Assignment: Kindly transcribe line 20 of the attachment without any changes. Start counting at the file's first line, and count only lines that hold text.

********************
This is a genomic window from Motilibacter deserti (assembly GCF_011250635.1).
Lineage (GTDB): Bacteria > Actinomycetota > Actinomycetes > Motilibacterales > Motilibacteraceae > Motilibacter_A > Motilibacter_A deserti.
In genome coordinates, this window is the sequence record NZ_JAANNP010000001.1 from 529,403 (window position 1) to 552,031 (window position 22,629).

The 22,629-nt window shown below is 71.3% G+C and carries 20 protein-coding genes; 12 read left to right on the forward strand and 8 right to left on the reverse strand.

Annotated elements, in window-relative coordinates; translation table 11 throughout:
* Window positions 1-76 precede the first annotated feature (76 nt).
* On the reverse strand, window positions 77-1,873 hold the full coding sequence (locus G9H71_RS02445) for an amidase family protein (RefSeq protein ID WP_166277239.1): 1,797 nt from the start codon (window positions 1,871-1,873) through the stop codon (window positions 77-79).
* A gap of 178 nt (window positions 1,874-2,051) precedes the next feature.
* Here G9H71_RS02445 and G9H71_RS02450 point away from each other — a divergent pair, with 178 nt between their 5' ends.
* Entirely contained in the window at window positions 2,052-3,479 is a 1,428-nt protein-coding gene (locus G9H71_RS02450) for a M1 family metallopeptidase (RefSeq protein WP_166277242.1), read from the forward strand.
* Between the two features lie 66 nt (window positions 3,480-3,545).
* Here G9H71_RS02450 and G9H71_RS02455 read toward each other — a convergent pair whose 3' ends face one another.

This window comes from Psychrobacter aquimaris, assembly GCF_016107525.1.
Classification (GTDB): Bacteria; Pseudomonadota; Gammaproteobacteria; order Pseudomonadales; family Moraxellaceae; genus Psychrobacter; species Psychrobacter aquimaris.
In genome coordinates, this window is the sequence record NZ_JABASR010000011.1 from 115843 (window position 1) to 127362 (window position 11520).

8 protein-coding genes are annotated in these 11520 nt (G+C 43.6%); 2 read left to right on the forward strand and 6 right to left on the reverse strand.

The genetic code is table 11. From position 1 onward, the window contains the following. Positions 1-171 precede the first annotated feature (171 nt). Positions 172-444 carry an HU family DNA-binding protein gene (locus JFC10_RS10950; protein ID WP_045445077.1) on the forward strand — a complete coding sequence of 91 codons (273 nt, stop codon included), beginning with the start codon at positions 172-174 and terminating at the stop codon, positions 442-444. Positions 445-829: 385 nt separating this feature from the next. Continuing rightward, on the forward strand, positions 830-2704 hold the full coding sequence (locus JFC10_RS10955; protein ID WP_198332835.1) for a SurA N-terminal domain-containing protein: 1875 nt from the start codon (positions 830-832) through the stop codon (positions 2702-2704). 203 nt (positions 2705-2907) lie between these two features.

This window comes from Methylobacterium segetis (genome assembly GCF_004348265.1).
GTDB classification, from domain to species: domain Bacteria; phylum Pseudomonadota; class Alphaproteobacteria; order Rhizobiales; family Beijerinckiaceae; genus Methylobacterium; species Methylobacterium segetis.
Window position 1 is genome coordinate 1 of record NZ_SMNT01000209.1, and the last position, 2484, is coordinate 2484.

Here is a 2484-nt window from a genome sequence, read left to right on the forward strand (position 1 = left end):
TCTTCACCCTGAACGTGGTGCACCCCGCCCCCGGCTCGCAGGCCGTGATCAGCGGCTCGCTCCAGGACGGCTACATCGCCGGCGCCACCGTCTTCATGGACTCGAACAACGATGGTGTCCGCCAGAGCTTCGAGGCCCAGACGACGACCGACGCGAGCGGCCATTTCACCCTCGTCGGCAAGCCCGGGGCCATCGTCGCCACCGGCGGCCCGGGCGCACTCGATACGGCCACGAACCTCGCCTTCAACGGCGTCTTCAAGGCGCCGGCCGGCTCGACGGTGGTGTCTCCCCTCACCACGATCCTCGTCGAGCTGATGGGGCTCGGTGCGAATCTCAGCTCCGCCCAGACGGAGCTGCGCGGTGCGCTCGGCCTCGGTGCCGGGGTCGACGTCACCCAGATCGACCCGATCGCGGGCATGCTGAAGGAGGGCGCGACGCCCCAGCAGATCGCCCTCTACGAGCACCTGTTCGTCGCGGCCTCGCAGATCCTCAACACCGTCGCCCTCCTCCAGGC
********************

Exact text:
Window position 1 is genome coordinate 1 of record NZ_SMNT01000209.1, and the last position, 2484, is coordinate 2484.